Father Time was approaching nine o’clock on a cool summer evening as I crested the top of a rise and paused to absorb the view. Hanging in the west above the vast flat expanse of the Pacific was the reddish-orange glow of Arcturus, its color just beginning to deepen as darkness swallowed the last lingering glimmer of dusk. When it gets about thirty degrees or so above the western horizon, Arcturus can transform itself into a flashing beacon that fires off strobe-like rays of red, green, and even white light. When the air is particularly turbulent, I’ve even seen it appear to dart back and forth quickly and then hover. If you didn’t know what you were looking at, you could easily be convinced the aliens were about to land.
But as I stood there and stared into the west, I realized Arcturus was shining as straight and steady as a light house beam – no twinkling, no dancing, no multi-colored flashes of light. Suddenly I was overwhelmed by visions of an entire evening of spectacular seeing. Anticipation began to build: images of sub-arcsecond pairs flashed in front of my eyes; dazzling diffraction rings echoed and bounced around in my head; my focus fingers began to twitch; my feet began to itch. I glanced down and saw fire in the eyes of my four-legged observing partner. I knew that look – it meant “Time’s a wastin’, pal – make tracks’!”
So we spun around in the sand and sprinted for home. He may be fourteen, but he can still run like the wind when the sky is calm.
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Tonight we’re heading for an amorphously distinct collection of stars I just happened to stumble over on the same evening I first tracked down Nova Delphini 2013. It was the nova that was supposed to catch my eye (it did eventually), but it was this stellar assemblage of light that captured my visual attention first.
. . . . . . . and there are a couple of ways to get there.
The easiest is to draw a line from 5.1 magnitude Eta (η) Sagittae to 4.8 magnitude 29 Vulpeculae, aim your telescope two-thirds of that distance toward 29 Vul, and then take a peek into your finder. You should see the circled asterism on the chart staring back at you.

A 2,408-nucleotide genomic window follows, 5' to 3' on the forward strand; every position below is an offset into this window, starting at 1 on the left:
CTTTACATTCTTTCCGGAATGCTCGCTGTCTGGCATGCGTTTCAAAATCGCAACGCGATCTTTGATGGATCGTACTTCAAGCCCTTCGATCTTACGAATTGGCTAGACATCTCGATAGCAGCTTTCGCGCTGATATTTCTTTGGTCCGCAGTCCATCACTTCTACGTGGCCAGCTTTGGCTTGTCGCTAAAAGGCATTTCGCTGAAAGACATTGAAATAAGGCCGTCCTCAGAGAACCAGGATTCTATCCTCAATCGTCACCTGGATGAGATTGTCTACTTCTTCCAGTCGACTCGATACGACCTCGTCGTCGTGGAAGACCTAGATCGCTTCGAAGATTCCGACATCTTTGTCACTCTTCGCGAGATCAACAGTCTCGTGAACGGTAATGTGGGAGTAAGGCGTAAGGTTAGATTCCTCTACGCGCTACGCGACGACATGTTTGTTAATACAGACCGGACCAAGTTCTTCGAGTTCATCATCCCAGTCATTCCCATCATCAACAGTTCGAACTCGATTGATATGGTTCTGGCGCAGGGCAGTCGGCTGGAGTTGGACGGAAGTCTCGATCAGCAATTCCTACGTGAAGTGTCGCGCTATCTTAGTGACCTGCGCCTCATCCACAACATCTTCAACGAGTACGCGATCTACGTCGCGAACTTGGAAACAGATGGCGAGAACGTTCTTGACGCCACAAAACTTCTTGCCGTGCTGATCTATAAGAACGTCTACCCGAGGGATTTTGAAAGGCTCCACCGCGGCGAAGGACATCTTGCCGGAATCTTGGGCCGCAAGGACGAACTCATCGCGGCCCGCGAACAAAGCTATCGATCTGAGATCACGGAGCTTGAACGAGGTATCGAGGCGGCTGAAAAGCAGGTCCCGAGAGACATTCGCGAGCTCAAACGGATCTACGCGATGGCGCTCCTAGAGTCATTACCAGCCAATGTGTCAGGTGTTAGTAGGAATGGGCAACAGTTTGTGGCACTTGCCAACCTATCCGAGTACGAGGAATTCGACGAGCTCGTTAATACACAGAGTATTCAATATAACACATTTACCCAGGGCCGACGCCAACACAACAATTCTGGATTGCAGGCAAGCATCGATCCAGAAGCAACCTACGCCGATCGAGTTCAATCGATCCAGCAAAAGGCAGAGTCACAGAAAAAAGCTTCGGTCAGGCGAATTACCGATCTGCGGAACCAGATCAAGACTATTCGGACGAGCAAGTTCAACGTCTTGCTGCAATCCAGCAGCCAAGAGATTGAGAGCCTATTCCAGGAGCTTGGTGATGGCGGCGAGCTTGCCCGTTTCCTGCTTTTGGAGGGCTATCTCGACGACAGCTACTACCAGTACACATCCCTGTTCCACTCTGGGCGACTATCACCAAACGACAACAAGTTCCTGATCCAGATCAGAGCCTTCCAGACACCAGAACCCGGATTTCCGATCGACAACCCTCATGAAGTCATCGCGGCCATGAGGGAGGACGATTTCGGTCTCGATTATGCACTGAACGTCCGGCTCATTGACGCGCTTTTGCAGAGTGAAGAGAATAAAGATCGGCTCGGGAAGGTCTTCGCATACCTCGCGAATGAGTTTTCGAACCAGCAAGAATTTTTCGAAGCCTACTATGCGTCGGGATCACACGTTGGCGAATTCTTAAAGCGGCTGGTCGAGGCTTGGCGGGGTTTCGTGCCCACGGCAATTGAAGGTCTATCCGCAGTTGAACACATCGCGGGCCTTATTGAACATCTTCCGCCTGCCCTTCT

If your skies are too bright for that, center Eta (η ) Sagittae in your finder, hop one and a half degrees northeast to 6.50 magnitude Theta (θ) and 6.20 magnitude HIP 99445, which form a distinctive pair of stars. Continue northeast a similar distance to 6.1 magnitude 18 Sagittae and pause for breath. Now move two degrees east with a slight bias to the south to 5.65 magnitude HIP 100754, which is shadowed by a 7.1 magnitude star on its northwest corner. The splayed H-shape of the asterism will be parked distinctly in the southeastern corner of your field of view:
Or if you prefer to have your asterisms unadorned, here it is again without the distraction of the arbitrary connecting lines:
We’re going to star this tour on the east side of the asterism with HO 131, which attracted me simply because of its strange identifying prefix (we’ll get back to that). First locate 6.8 magnitude S 752, which you’ll find at the southeast corner of the splayed-H. If you look closely and carefully into your finder, you’ll notice both of its stars are easy to see. From there it’s a one degree southwest hop to HO 131’s 6.9 magnitude glow.
HO 131 HIP: 100970 SAO: 106138
RA: 20h 28.3m Dec: +18° 46’
. Magnitudes Separation Position Angle WDS
AB: 6.97, 10.60 3.50” 331° 2002
AC: 6.97, 11.39 70.00” 72° 2001
AD: 6.97, 9.50 83.70” 98° 2001
Distance: 122 Light Years
Spectral Classification: G3
Now when Herr Klaus and I arrived home after our half mile uphill sprint from the beach (neither of us the least bit out of breath of course), I decided to take advantage of the steady sky by putting my 9.25 inch SCT to work. And it’s a good thing I did, because the night was certainly meant for it.
I used a 20mm Astro-Tech High Grade Plössl to find my way to HO 131 and very much to my surprise, even at the eyepiece’s relatively meager 123x, I could see the 10.60 magnitude “B” companion’s weak pulse of light hovering distinctly at the edge of its seventh magnitude parent. I was so overwhelmed with whatever overwhelms you when a thing like that happens that I grabbed Klaus, sat him on the chair, watched him bend over the eyepiece, and stood there proudly as he raised his vocal cords to the sky and crooned a high-pitched song to the sky gods that would have caused even the coyotes to pause and aim a pointed ear admiringly into the air.
Still stunned and somewhat in disbelief, I replaced the 20mm Plössl with the 204 magnifying diameters of a 12mm Radian, and sure enough, that weak pulse of light was pulsing weakly and faintly right where the 20mm eyepiece said it was:
Now I’ve never been one to tout the virtues of the centrally-obstructed vision of an SCT for pairs of stars of dis-similar magnitudes – BUT – if you can achieve virtual collimated perfection, miracles can truly happen. I’ll save it for a later post, but I actually used the diffraction rings of Delta Cygni to collimate this SCT, and it has paid such high dividends that even the most unethical junk bond trader would blush. Throw in a touch of very good seeing – and the sky’s the limit. Literally.
When Klaus and I finally calmed down, I went in search of “C” and “D”, which of course were right there all the time, just beyond the edge of my narrowly focused vision. The primary was distinctly white, although I’ve been back several times with my six inch f/10 refractor and detected hints of yellow escaping from it. In fact, the secondary was also on view in the six inch scope, although I had to resort to averted vision to catch it.